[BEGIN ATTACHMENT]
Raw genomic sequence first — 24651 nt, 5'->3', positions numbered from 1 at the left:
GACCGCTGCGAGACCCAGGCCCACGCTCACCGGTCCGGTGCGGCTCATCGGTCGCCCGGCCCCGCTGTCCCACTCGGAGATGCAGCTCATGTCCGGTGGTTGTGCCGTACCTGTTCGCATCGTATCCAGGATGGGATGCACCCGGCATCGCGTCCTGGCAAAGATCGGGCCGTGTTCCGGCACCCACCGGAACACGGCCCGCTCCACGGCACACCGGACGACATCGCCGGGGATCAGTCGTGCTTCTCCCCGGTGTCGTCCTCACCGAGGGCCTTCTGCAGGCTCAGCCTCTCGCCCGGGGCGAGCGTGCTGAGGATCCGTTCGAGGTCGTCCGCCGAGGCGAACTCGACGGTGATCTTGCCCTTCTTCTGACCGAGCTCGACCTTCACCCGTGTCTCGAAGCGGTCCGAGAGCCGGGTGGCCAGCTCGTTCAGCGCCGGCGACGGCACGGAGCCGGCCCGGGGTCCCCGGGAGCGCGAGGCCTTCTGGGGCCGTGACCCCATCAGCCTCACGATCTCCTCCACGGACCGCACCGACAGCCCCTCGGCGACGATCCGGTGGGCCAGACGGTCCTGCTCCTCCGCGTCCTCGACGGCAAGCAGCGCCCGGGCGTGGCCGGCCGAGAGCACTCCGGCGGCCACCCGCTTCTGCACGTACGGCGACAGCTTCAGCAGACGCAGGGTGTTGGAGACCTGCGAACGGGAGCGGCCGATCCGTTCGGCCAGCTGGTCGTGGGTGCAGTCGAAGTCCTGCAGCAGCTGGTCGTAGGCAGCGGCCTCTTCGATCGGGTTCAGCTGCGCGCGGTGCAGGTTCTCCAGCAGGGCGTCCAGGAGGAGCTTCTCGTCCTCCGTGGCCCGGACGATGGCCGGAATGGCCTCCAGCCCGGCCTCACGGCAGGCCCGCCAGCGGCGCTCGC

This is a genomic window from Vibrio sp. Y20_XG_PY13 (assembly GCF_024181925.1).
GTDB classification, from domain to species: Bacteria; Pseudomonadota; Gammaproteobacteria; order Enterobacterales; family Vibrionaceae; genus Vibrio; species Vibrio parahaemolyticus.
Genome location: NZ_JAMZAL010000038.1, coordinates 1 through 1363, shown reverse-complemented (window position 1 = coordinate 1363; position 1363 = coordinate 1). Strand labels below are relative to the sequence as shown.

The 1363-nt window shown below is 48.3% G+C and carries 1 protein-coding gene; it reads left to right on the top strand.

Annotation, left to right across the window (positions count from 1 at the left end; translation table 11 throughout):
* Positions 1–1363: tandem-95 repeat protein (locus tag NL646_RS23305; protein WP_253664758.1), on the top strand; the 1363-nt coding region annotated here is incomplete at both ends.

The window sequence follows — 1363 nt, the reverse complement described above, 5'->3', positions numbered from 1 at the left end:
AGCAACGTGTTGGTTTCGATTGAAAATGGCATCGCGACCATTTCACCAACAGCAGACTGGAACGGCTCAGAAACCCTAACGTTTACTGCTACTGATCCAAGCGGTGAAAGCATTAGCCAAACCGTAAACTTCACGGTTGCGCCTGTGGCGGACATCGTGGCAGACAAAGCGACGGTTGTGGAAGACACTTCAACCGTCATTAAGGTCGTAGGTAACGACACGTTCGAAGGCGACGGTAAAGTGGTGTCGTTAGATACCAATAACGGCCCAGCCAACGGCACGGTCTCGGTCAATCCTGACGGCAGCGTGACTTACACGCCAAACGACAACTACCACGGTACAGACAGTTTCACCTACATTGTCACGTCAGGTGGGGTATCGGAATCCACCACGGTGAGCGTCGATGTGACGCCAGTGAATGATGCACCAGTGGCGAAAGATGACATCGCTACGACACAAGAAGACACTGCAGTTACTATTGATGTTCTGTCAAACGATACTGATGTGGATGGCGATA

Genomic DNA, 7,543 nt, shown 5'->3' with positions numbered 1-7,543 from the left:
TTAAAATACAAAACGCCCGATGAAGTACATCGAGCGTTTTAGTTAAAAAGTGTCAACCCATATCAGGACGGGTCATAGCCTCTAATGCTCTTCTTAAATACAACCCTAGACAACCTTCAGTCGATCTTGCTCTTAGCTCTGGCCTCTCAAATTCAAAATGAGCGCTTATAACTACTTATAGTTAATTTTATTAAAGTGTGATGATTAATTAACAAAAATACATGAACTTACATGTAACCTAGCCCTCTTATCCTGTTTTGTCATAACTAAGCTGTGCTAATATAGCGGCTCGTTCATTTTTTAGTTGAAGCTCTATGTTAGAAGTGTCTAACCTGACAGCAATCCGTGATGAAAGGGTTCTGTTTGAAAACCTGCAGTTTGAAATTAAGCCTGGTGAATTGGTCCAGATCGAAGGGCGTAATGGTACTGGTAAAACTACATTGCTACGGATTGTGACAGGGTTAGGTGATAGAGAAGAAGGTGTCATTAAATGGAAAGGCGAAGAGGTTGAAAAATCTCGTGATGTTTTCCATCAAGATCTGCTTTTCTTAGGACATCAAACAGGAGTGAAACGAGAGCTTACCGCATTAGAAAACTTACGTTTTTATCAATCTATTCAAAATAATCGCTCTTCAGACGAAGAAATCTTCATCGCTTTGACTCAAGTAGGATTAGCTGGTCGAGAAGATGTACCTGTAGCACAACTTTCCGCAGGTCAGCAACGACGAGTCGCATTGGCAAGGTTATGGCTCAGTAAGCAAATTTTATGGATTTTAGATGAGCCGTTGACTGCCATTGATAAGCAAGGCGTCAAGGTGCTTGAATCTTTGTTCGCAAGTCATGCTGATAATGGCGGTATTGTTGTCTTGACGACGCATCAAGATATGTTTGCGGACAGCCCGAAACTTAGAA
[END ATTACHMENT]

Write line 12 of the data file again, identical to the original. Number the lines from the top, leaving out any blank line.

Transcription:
TTAAAATACAAAACGCCCGATGAAGTACATCGAGCGTTTTAGTTAAAAAGTGTCAACCCATATCAGGACGGGTCATAGCCTCTAATGCTCTTCTTAAATACAACCCTAGACAACCTTCAGTCGATCTTGCTCTTAGCTCTGGCCTCTCAAATTCAAAATGAGCGCTTATAACTACTTATAGTTAATTTTATTAAAGTGTGATGATTAATTAACAAAAATACATGAACTTACATGTAACCTAGCCCTCTTATCCTGTTTTGTCATAACTAAGCTGTGCTAATATAGCGGCTCGTTCATTTTTTAGTTGAAGCTCTATGTTAGAAGTGTCTAACCTGACAGCAATCCGTGATGAAAGGGTTCTGTTTGAAAACCTGCAGTTTGAAATTAAGCCTGGTGAATTGGTCCAGATCGAAGGGCGTAATGGTACTGGTAAAACTACATTGCTACGGATTGTGACAGGGTTAGGTGATAGAGAAGAAGGTGTCATTAAATGGAAAGGCGAAGAGGTTGAAAAATCTCGTGATGTTTTCCATCAAGATCTGCTTTTCTTAGGACATCAAACAGGAGTGAAACGAGAGCTTACCGCATTAGAAAACTTACGTTTTTATCAATCTATTCAAAATAATCGCTCTTCAGACGAAGAAATCTTCATCGCTTTGACTCAAGTAGGATTAGCTGGTCGAGAAGATGTACCTGTAGCACAACTTTCCGCAGGTCAGCAACGACGAGTCGCATTGGCAAGGTTATGGCTCAGTAAGCAAATTTTATGGATTTTAGATGAGCCGTTGACTGCCATTGATAAGCAAGGCGTCAAGGTGCTTGAATCTTTGTTCGCAAGTCATGCTGATAATGGCGGTATTGTTGTCTTGACGACGCATCAAGATATGTTTGCGGACAGCCCGAAACTTAGAA